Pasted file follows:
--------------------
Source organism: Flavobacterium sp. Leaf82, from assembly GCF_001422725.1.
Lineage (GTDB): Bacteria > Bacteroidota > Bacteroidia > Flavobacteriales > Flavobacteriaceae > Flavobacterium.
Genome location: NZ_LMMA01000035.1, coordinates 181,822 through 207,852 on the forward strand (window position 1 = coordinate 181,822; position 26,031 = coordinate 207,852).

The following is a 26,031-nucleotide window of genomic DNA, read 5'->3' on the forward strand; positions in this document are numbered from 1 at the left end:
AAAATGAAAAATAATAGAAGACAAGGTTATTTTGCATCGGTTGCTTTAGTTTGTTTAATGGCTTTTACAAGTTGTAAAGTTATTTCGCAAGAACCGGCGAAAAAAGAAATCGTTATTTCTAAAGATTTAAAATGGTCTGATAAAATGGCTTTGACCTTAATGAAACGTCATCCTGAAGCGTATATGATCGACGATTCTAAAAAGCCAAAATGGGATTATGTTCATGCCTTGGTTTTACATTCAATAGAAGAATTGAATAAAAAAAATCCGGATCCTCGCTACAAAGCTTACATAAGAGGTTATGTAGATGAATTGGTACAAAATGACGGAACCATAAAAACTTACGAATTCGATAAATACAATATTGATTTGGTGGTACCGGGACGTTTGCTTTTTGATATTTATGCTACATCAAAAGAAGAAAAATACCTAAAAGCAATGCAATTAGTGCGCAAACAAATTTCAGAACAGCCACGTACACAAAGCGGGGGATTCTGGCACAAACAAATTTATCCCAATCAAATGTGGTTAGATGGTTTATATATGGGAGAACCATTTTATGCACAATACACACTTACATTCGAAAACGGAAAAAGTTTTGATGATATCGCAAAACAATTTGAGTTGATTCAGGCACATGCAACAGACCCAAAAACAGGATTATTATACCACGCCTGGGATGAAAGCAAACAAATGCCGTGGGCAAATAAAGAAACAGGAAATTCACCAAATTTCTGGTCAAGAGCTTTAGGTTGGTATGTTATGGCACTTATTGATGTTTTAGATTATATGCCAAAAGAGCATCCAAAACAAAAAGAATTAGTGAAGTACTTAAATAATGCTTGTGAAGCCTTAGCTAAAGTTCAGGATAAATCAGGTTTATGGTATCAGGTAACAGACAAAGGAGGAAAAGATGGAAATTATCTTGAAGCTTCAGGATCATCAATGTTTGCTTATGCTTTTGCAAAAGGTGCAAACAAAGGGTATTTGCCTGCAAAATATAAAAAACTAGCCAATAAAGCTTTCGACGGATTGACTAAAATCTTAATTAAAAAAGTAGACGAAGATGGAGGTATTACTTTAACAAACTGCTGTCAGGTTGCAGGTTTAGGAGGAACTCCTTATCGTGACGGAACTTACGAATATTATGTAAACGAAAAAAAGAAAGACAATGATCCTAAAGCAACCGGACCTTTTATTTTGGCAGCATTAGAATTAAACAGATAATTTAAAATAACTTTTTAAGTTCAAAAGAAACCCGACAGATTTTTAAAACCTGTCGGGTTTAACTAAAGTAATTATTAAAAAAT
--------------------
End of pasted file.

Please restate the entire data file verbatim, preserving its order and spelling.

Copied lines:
Source organism: Flavobacterium sp. Leaf82, from assembly GCF_001422725.1.
Lineage (GTDB): Bacteria > Bacteroidota > Bacteroidia > Flavobacteriales > Flavobacteriaceae > Flavobacterium.
Genome location: NZ_LMMA01000035.1, coordinates 181,822 through 207,852 on the forward strand (window position 1 = coordinate 181,822; position 26,031 = coordinate 207,852).

The following is a 26,031-nucleotide window of genomic DNA, read 5'->3' on the forward strand; positions in this document are numbered from 1 at the left end:
AAAATGAAAAATAATAGAAGACAAGGTTATTTTGCATCGGTTGCTTTAGTTTGTTTAATGGCTTTTACAAGTTGTAAAGTTATTTCGCAAGAACCGGCGAAAAAAGAAATCGTTATTTCTAAAGATTTAAAATGGTCTGATAAAATGGCTTTGACCTTAATGAAACGTCATCCTGAAGCGTATATGATCGACGATTCTAAAAAGCCAAAATGGGATTATGTTCATGCCTTGGTTTTACATTCAATAGAAGAATTGAATAAAAAAAATCCGGATCCTCGCTACAAAGCTTACATAAGAGGTTATGTAGATGAATTGGTACAAAATGACGGAACCATAAAAACTTACGAATTCGATAAATACAATATTGATTTGGTGGTACCGGGACGTTTGCTTTTTGATATTTATGCTACATCAAAAGAAGAAAAATACCTAAAAGCAATGCAATTAGTGCGCAAACAAATTTCAGAACAGCCACGTACACAAAGCGGGGGATTCTGGCACAAACAAATTTATCCCAATCAAATGTGGTTAGATGGTTTATATATGGGAGAACCATTTTATGCACAATACACACTTACATTCGAAAACGGAAAAAGTTTTGATGATATCGCAAAACAATTTGAGTTGATTCAGGCACATGCAACAGACCCAAAAACAGGATTATTATACCACGCCTGGGATGAAAGCAAACAAATGCCGTGGGCAAATAAAGAAACAGGAAATTCACCAAATTTCTGGTCAAGAGCTTTAGGTTGGTATGTTATGGCACTTATTGATGTTTTAGATTATATGCCAAAAGAGCATCCAAAACAAAAAGAATTAGTGAAGTACTTAAATAATGCTTGTGAAGCCTTAGCTAAAGTTCAGGATAAATCAGGTTTATGGTATCAGGTAACAGACAAAGGAGGAAAAGATGGAAATTATCTTGAAGCTTCAGGATCATCAATGTTTGCTTATGCTTTTGCAAAAGGTGCAAACAAAGGGTATTTGCCTGCAAAATATAAAAAACTAGCCAATAAAGCTTTCGACGGATTGACTAAAATCTTAATTAAAAAAGTAGACGAAGATGGAGGTATTACTTTAACAAACTGCTGTCAGGTTGCAGGTTTAGGAGGAACTCCTTATCGTGACGGAACTTACGAATATTATGTAAACGAAAAAAAGAAAGACAATGATCCTAAAGCAACCGGACCTTTTATTTTGGCAGCATTAGAATTAAACAGATAATTTAAAATAACTTTTTAAGTTCAAAAGAAACCCGACAGATTTTTAAAACCTGTCGGGTTTAACTAAAGTAATTATTAAAAAAT